Liquid fireworks

It’s nearly that time again.. and some people have already started fireworks around here. These are some inksplosion pictures I took a few days back – they reminded me of firework colours and patterns, and the glow they make in the dark sky. ‘Feather flurry’ reminded me a little of a catherine wheel with its angled trails.


Feather flurry


Bubbleglow in the sky


Bubbleglow in the sky development


After the flow has gone …

Yesterday in the lab, I arranged some pools of ink, turned off the flow and looked at how the ink arranged itself in a small residual amount of water. Particles suspended in the ink were deposited on the glass surface, and the patterns were reminiscent of aerial views of rivers and estuaries. The branching patterns also looked like trees and leaves.


Sedimentary foliage

I was reminded of my ink on paper work, where the ink would often similar residual patterns as it dried, as in the example below called ‘The Deep Winds rising’.


‘Deep winds rising’ like underwater currents passing through sea plants

Recently I have been looking for a way of visualizing vortices in one of the larger tanks in the lab – but have not quite got there, partly I think because the flow may be a little choppy. One of my colleagues suggested a peristaltic pump as being a good source of laminar flow, so I will try that soon when the equipment is ready.

Meanwhile, here are a few vortices within the surface tension-driven flow I tried in the lab yesterday:


‘Mushroom vortex’


‘Yin and Yang’

Creating time-rich images and watching the gaps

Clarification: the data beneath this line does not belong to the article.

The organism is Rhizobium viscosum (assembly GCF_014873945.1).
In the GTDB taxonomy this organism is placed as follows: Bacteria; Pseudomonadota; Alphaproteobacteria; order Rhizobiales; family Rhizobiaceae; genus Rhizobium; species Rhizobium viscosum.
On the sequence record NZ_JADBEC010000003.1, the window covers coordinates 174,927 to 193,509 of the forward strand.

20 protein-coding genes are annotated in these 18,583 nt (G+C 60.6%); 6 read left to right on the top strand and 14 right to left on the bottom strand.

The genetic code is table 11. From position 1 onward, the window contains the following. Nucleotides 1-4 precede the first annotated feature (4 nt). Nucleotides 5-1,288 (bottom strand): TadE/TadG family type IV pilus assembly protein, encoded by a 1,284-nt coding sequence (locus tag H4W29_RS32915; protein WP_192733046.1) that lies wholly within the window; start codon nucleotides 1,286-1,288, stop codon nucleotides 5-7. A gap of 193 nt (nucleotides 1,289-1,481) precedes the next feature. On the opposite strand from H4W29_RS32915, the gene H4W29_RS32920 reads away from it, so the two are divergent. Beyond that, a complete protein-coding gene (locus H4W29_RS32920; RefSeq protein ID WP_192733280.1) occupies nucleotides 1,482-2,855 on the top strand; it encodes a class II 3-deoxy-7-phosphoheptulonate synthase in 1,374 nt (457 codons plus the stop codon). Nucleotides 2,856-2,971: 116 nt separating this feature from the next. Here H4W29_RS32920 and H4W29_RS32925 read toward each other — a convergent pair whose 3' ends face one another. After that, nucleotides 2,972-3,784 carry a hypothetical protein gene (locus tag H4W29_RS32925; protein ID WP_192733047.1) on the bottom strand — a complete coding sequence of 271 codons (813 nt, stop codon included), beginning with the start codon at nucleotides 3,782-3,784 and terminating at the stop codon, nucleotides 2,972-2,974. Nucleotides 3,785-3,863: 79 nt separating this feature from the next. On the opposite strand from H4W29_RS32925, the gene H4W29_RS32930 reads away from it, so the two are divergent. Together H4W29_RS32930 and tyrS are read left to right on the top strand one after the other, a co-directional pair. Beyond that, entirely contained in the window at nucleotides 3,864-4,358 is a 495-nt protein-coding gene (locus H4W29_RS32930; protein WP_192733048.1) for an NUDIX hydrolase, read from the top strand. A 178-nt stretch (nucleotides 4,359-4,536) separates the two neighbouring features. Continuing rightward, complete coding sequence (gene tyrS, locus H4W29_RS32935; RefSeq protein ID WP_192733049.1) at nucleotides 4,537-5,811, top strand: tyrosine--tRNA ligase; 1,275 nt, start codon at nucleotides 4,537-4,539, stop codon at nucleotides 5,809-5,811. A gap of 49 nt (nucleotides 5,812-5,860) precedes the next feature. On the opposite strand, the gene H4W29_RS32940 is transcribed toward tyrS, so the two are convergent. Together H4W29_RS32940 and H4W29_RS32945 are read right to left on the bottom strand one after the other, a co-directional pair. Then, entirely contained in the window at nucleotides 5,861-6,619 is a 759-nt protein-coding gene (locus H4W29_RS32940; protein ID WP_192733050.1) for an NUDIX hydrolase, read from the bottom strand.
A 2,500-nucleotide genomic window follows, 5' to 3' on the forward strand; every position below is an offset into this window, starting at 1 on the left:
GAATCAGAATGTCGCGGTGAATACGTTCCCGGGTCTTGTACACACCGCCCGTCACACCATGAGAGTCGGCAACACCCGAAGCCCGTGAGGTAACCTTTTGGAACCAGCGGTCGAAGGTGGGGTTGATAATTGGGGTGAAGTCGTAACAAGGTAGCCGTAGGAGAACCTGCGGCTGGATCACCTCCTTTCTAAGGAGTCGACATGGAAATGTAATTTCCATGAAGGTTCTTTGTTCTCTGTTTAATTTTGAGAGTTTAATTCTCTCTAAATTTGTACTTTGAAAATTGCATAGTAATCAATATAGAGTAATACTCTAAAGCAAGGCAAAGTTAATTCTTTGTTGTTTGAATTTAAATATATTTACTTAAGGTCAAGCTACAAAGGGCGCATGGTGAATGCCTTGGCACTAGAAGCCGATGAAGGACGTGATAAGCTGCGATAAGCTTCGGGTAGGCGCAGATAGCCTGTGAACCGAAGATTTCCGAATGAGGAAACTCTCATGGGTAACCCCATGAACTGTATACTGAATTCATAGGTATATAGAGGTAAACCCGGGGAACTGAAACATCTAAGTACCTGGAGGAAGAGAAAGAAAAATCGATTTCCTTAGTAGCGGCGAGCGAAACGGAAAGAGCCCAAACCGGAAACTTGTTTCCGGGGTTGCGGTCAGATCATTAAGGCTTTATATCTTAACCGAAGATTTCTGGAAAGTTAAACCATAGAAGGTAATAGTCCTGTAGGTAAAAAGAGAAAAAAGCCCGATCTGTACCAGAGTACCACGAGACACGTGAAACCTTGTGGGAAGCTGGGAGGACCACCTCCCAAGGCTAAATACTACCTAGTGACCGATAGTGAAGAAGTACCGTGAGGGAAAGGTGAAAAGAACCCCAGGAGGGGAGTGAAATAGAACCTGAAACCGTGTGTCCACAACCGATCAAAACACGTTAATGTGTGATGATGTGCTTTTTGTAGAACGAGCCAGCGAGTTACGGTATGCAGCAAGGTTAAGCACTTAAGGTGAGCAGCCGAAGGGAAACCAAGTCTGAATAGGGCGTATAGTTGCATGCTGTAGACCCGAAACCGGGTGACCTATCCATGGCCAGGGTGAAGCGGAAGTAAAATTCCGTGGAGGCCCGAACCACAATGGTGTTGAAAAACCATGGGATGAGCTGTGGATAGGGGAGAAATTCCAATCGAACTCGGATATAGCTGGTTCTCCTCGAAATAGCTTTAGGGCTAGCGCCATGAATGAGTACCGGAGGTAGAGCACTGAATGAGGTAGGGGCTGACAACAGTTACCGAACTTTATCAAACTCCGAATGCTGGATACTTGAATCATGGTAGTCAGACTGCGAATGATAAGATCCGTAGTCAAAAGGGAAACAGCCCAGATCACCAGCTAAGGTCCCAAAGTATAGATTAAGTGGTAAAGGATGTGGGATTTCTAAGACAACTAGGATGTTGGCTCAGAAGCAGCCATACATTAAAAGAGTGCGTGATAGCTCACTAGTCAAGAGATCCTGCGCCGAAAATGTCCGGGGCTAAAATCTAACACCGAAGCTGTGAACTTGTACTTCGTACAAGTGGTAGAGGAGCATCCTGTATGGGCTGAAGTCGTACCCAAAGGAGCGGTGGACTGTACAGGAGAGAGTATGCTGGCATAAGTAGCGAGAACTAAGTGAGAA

A friend of mine from Flickr asked me recently what I meant by the phrase “time-rich image” … here’s a short explanation and some examples.


‘Cosmic Aqua Blur’

I’ve always been concerned that my images should represent the passing of time in some way, and this concern is reflected in the name I chose for my work “chronoscapes”. Time may be represented in many ways – in photography, motion blur will indicate the passing of time, or the presence of similar forms at different stages. Both these indications of time can be seen in the image below, ‘Cosmic Aqua Blur’, with its streaks of gold particles moving at fast speeds, and ‘younger’ red/gold ink circles which have not yet begun to progress outwards.

The image below, ‘Go Supernova’ also features motion blur, this time contrasted with relatively sharp red lines at the central stagnation point. The relative speeds of flow are apparent.


‘Go Supernova’

I will be posting more on this soon; I find it a really interesting topic.

The behaviour of ink always continues to surprise me – it never does quite what I expect! I have noticed in the lab recently that when it flows slowly over plastic, it leaves strangely shaped gaps which then sometimes become islands. I wonder if this is something to do with the surface tension properties of the ink. Here are a couple of examples; the second of which has the texture of molten glass.


hexagonal plant form


‘Molten flow’

Insights into the inside

Last week I went along to the private view of the ‘Before the Crash’ exhibition mentioned below, and learned some fascinating facts about how it’s possible by scanning to reveal and record the inner surfaces of objects. I wondered whether it was then possible to produce objects based on the scans which are ‘inverse’ – whose insides are outside and vice versa – will have to read about this. Meanwhile, it got me thinking about topology, and about a picture I made recently where surfaces seemed to pass over and under each other in an illogical way; I called it ‘Mobius trip’ and it’s made with light and glass:


what is inside; what is outside; what is in front of what; the topologistics are baffling

Back in the University lab, the quest to capture vortices proceeds – I tried visualizing them as flow went round a cylinder with a strip light reflection. I liked the way the reflection of the metal grid on the light bent in the water.


neon striplight reflection – the cylinder is on the extreme left of the image

Here is a more straightforward visualization with ink taking up ring forms:


And here are a couple of screenshots taken from movies I made yesterday using perspex sheets and fluids of different viscosities travelling between them:


‘Bubble escape’


‘Nouveau Art Nouveau’